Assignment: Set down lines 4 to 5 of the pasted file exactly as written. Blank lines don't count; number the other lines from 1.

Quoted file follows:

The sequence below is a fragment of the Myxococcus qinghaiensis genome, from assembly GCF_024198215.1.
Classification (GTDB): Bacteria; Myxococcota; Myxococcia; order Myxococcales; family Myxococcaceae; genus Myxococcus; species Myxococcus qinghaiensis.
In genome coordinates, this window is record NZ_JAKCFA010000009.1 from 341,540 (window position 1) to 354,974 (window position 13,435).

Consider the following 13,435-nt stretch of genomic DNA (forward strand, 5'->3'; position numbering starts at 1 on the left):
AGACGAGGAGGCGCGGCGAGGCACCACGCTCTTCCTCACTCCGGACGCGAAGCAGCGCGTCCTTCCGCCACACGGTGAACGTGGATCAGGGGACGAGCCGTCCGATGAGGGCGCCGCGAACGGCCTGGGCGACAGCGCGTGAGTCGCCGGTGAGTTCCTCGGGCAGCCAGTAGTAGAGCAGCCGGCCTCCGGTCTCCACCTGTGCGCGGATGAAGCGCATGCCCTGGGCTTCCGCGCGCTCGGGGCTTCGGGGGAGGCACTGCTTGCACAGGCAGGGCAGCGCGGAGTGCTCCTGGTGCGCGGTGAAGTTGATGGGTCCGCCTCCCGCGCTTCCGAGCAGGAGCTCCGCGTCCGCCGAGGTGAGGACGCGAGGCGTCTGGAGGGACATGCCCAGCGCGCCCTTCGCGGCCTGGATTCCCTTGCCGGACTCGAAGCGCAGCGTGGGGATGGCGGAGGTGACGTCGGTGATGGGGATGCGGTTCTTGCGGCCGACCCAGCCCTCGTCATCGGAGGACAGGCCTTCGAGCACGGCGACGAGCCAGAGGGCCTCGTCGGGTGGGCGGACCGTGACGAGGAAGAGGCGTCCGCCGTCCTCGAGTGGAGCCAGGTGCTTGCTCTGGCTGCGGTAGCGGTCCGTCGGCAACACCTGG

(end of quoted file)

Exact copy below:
Consider the following 13,435-nt stretch of genomic DNA (forward strand, 5'->3'; position numbering starts at 1 on the left):
AGACGAGGAGGCGCGGCGAGGCACCACGCTCTTCCTCACTCCGGACGCGAAGCAGCGCGTCCTTCCGCCACACGGTGAACGTGGATCAGGGGACGAGCCGTCCGATGAGGGCGCCGCGAACGGCCTGGGCGACAGCGCGTGAGTCGCCGGTGAGTTCCTCGGGCAGCCAGTAGTAGAGCAGCCGGCCTCCGGTCTCCACCTGTGCGCGGATGAAGCGCATGCCCTGGGCTTCCGCGCGCTCGGGGCTTCGGGGGAGGCACTGCTTGCACAGGCAGGGCAGCGCGGAGTGCTCCTGGTGCGCGGTGAAGTTGATGGGTCCGCCTCCCGCGCTTCCGAGCAGGAGCTCCGCGTCCGCCGAGGTGAGGACGCGAGGCGTCTGGAGGGACATGCCCAGCGCGCCCTTCGCGGCCTGGATTCCCTTGCCGGACTCGAAGCGCAGCGTGGGGATGGCGGAGGTGACGTCGGTGATGGGGATGCGGTTCTTGCGGCCGACCCAGCCCTCGTCATCGGAGGACAGGCCTTCGAGCACGGCGACGAGCCAGAGGGCCTCGTCGGGTGGGCGGACCGTGACGAGGAAGAGGCGTCCGCCGTCCTCGAGTGGAGCCAGGTGCTTGCTCTGGCTGCGGTAGCGGTCCGTCGGCAACACCTGG